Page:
Listen to Your Feelings – they might have something important to tell you

One of my favorite movies is the 2002 science fiction film Equilibrium. Written and directed by Kurt Wimme, the film is set in a future society called Libria. In Libria it is against the law to feel.

The main character of the film named John Preston (played by Christian Bale) is a law enforcement officer. He is tasked with destroying objects that could incite emotion, including art, poetry and classical music. He is also required to kill rebels, known as “Sense Offenders”, who choose to experience illegal emotions.

The citizens of Libria have been brainwashed into believing that feelings are the cause of war, suffering and conflict. Accordingly, most of the citizens in Libria willingly participate in their own enslavement by taking a daily injection of a drug, known as Prozium II, which suppresses all emotion.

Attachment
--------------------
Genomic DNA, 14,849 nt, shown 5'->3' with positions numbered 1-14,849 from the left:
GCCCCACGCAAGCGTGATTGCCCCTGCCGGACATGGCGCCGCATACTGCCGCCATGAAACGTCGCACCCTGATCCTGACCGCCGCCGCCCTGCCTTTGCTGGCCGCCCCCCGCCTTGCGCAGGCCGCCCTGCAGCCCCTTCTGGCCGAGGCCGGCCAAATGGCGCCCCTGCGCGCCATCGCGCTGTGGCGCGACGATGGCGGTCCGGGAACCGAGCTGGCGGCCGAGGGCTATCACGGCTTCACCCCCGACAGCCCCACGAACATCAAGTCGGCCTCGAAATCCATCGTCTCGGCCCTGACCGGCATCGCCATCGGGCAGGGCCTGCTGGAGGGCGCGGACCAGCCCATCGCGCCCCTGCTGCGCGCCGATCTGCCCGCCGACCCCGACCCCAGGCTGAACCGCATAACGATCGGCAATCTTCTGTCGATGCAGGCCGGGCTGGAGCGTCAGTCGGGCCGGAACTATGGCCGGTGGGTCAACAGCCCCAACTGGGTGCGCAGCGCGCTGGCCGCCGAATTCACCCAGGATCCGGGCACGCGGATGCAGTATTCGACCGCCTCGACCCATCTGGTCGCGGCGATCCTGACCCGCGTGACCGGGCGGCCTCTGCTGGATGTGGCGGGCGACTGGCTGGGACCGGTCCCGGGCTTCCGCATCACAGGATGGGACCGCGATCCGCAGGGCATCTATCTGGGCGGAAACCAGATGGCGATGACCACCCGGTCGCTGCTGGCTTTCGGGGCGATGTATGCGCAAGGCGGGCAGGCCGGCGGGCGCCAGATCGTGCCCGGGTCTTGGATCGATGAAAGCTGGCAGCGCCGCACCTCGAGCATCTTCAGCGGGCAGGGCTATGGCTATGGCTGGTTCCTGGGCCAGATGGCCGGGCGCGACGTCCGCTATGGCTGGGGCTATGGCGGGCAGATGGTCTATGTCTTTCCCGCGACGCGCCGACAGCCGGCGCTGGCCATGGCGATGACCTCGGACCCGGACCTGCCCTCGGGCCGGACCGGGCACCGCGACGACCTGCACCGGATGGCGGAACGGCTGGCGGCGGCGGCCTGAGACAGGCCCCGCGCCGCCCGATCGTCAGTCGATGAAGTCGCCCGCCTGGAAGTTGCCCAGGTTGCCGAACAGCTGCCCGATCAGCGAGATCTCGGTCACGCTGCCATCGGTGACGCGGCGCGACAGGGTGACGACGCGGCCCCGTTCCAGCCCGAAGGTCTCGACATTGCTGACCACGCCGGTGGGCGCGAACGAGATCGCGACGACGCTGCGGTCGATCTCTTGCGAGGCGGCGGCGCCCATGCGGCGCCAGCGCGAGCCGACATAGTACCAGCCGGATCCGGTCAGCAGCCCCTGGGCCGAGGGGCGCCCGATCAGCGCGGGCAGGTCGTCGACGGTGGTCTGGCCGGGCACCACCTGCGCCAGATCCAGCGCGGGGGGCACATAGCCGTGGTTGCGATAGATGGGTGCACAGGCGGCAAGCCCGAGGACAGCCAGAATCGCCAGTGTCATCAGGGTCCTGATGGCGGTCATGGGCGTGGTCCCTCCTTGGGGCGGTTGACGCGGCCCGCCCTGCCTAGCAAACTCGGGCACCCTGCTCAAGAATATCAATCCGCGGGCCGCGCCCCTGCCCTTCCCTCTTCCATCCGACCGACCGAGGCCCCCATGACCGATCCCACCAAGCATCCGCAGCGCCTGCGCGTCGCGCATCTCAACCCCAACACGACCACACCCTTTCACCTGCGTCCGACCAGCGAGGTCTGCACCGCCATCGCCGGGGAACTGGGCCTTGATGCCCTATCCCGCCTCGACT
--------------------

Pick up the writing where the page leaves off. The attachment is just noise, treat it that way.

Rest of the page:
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Marriage Between Humans and Robots (full series)

marriage to robotsThe technology of social robotics is advancing so fast that there could soon be robots that are virtually indistinguishable from human beings, both in how they look and also in how they act. In the picture on the right it is obvious that the object on the left is a robot, but with the pace of technology being what it is, we may soon have robots that look (and even act) like the human on the right. When this day arrives, inevitably people will want to know if they will be allowed to marry their robots. Believe it or not, lawyers and academics are already discussing the ethics and legality of human-robot marriages.

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Marriage Between Humans and Robots (Part 4): customized intimacy and social narcisism